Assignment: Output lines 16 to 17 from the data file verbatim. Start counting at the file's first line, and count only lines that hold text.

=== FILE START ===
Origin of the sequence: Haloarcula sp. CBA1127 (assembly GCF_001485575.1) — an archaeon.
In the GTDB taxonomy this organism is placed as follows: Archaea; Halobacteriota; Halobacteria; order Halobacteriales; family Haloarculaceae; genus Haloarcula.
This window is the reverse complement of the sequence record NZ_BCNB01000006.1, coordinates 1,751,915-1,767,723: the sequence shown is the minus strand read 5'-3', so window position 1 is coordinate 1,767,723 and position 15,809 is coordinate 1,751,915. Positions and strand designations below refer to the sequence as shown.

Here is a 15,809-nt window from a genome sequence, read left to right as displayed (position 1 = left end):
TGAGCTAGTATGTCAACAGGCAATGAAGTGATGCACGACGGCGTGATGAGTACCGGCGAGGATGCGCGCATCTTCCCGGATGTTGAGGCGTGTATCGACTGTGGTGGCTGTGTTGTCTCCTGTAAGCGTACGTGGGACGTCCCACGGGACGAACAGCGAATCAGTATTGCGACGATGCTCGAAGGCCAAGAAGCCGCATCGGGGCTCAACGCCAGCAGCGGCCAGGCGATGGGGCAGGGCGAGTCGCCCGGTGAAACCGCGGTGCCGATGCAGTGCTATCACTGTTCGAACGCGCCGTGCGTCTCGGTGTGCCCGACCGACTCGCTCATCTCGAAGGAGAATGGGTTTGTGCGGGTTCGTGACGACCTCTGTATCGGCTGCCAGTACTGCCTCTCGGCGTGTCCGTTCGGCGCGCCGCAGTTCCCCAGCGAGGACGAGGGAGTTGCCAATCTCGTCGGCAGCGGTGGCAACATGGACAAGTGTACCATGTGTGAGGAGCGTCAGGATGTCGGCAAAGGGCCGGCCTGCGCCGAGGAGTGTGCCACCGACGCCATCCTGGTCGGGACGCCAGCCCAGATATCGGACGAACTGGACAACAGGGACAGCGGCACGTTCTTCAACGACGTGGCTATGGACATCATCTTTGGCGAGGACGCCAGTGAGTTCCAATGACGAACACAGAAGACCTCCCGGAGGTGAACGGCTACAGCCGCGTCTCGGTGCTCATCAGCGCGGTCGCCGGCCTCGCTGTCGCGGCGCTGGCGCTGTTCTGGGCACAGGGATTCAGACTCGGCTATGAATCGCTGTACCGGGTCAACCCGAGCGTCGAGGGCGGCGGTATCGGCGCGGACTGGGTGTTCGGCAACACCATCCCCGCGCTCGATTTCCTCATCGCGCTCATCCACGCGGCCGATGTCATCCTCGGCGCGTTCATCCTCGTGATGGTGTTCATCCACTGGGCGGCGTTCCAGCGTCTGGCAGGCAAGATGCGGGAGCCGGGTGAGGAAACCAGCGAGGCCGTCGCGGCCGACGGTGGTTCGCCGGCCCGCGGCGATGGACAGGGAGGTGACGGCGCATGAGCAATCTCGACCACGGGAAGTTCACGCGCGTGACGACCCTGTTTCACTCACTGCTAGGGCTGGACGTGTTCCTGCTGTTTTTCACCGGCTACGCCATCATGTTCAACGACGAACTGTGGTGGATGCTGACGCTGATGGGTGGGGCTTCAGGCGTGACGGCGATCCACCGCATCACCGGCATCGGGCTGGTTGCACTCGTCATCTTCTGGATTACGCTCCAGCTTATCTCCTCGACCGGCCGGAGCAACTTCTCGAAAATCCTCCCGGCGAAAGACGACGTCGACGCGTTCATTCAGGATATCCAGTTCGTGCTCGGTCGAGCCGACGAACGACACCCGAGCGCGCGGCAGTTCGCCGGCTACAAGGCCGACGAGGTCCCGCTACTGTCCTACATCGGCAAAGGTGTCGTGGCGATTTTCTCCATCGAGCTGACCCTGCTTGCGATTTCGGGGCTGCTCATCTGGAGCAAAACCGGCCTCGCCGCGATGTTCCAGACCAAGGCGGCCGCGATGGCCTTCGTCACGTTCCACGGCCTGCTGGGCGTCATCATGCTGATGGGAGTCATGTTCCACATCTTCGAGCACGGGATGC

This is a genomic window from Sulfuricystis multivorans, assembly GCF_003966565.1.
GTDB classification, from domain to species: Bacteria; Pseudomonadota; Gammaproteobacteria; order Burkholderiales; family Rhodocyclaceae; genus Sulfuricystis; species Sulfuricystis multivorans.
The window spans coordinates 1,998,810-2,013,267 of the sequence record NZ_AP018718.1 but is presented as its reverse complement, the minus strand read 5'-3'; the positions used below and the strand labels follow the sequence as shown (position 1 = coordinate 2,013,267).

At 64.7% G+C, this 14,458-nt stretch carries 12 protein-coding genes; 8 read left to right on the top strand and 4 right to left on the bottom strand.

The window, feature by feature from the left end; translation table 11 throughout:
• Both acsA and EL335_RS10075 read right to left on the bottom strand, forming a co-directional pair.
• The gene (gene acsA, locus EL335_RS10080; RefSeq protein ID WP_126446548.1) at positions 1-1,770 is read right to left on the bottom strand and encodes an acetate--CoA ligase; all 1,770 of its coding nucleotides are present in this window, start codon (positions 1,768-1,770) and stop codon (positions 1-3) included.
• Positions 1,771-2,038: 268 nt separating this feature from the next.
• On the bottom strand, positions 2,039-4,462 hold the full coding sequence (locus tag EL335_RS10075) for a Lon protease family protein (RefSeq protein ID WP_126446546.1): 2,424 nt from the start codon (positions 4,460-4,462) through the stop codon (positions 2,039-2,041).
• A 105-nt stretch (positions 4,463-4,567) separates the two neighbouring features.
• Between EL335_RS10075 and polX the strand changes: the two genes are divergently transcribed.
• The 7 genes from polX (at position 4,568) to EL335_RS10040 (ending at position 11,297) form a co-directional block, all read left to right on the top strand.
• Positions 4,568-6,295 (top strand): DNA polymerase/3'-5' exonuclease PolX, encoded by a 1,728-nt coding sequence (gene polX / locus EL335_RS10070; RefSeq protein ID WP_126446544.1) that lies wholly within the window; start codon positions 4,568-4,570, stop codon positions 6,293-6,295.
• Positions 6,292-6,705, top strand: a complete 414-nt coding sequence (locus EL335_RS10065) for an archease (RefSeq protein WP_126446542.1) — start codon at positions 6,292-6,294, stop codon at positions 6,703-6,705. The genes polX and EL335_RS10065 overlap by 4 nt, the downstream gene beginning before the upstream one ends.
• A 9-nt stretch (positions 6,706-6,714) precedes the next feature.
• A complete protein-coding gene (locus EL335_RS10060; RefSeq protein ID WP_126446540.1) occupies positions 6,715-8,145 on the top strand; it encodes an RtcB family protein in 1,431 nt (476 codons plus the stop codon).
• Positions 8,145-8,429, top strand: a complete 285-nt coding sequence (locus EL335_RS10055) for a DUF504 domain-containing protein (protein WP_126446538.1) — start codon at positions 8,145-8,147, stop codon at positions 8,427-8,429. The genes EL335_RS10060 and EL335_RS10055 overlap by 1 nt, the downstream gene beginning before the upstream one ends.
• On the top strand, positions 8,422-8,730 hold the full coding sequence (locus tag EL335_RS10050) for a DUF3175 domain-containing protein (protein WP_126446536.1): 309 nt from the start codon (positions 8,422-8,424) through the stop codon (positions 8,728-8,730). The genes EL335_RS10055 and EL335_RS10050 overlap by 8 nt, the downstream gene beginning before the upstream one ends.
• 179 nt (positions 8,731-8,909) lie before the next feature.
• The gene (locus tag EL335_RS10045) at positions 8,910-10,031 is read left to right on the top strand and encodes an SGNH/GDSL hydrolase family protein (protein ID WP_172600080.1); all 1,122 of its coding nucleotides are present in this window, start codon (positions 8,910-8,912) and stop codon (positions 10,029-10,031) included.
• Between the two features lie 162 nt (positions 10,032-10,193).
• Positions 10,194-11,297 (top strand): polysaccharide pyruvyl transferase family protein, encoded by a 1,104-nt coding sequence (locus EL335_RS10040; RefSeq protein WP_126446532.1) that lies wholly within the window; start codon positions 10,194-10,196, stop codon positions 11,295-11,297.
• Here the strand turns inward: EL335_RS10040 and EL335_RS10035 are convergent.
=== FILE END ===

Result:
• Between EL335_RS10075 and polX the strand changes: the two genes are divergently transcribed.
• The 7 genes from polX (at position 4,568) to EL335_RS10040 (ending at position 11,297) form a co-directional block, all read left to right on the top strand.